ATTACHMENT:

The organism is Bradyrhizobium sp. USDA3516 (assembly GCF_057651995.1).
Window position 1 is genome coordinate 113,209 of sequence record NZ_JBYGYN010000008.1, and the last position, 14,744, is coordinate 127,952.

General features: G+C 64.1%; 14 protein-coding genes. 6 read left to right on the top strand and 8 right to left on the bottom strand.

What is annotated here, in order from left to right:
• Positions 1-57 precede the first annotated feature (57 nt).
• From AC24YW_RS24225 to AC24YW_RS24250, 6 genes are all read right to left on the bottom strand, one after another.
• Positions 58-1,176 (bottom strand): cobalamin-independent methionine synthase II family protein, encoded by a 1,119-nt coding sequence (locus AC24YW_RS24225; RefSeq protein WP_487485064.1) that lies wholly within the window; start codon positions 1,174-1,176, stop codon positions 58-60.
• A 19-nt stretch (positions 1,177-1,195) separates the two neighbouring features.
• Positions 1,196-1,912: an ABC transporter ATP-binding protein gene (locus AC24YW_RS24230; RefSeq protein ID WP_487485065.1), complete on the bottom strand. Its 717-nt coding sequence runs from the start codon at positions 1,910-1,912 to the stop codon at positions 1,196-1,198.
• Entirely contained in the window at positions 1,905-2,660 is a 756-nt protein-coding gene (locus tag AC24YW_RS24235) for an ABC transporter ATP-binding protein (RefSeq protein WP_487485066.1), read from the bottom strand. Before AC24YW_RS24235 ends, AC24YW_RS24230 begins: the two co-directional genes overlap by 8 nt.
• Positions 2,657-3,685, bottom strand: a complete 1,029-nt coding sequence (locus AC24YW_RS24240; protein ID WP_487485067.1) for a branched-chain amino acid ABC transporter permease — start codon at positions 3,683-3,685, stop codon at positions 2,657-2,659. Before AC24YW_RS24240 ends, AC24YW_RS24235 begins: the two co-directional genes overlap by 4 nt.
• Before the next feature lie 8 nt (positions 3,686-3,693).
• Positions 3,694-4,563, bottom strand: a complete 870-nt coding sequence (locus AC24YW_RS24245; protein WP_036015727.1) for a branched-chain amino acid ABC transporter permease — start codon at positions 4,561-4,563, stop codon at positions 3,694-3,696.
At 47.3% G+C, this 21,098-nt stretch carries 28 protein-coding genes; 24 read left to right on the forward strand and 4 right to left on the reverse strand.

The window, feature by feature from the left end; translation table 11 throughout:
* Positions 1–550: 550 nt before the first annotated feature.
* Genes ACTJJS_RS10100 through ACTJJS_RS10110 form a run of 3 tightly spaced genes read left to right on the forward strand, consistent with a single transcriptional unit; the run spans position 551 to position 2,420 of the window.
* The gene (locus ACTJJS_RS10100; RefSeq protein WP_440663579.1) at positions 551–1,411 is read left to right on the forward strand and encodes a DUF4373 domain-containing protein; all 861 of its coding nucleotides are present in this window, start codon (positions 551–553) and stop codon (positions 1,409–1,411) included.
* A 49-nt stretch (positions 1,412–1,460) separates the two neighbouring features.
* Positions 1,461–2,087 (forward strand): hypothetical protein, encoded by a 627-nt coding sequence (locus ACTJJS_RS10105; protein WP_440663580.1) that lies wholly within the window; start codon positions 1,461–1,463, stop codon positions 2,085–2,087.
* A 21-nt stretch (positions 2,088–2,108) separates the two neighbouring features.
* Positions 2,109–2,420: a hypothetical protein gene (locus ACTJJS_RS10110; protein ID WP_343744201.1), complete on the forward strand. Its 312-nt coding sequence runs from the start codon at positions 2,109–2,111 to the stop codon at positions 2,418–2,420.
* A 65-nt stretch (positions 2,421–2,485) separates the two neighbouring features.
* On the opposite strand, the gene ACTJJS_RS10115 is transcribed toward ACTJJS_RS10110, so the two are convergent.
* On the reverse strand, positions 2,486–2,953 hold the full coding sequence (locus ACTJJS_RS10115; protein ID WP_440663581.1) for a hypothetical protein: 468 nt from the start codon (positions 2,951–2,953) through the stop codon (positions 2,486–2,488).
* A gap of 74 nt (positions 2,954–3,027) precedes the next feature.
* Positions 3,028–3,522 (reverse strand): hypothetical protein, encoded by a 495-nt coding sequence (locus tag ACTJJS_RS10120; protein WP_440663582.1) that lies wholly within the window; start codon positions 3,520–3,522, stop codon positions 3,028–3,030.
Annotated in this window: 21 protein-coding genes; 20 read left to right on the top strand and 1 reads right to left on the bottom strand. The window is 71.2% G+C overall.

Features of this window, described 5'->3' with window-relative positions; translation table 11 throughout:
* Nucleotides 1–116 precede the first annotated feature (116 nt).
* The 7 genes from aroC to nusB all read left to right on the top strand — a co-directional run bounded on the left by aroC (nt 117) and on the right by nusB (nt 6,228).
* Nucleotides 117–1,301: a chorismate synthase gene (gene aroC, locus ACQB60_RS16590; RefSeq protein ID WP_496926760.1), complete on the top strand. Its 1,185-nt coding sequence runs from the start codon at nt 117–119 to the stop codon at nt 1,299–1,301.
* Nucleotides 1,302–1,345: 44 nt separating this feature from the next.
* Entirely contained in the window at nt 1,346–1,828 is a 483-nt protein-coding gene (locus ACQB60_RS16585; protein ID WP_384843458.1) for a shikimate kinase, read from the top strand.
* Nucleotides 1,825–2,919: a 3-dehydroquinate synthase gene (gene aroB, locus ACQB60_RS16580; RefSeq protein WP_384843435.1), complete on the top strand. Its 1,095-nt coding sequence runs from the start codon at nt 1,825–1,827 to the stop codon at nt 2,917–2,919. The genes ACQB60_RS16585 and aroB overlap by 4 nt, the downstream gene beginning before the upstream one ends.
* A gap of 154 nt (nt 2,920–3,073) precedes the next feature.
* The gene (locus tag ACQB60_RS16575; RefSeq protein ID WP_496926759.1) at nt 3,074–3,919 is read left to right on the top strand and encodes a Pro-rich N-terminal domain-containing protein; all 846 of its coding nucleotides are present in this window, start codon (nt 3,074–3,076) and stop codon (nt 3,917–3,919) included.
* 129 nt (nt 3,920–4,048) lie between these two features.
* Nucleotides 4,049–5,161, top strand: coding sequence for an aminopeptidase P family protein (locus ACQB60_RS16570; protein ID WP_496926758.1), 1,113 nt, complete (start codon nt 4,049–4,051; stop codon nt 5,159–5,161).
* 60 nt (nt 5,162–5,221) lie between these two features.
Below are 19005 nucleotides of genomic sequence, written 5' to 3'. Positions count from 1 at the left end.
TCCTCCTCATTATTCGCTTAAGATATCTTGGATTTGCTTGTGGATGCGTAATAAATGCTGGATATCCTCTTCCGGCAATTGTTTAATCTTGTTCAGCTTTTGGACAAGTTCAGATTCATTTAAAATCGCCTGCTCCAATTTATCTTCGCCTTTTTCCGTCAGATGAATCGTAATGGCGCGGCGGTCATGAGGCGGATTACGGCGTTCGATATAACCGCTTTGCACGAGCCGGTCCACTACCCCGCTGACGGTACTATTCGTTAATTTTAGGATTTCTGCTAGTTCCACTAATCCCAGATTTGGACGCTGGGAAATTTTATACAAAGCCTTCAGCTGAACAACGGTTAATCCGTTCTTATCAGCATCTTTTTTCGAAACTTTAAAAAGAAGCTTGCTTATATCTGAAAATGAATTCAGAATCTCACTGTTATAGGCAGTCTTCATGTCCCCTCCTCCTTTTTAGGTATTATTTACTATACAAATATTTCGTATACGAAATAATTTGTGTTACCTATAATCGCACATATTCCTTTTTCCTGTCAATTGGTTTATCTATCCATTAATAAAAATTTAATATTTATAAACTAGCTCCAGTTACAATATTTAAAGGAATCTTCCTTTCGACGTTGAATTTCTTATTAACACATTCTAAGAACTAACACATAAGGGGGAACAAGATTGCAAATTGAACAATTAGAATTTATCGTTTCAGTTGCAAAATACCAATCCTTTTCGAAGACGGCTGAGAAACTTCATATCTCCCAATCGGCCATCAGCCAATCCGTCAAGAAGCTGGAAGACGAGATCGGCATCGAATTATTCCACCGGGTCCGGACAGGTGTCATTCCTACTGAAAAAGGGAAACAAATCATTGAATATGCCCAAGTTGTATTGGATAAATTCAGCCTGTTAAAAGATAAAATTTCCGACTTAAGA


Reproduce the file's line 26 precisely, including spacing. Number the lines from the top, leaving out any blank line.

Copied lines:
* A gap of 74 nt (positions 2,954–3,027) precedes the next feature.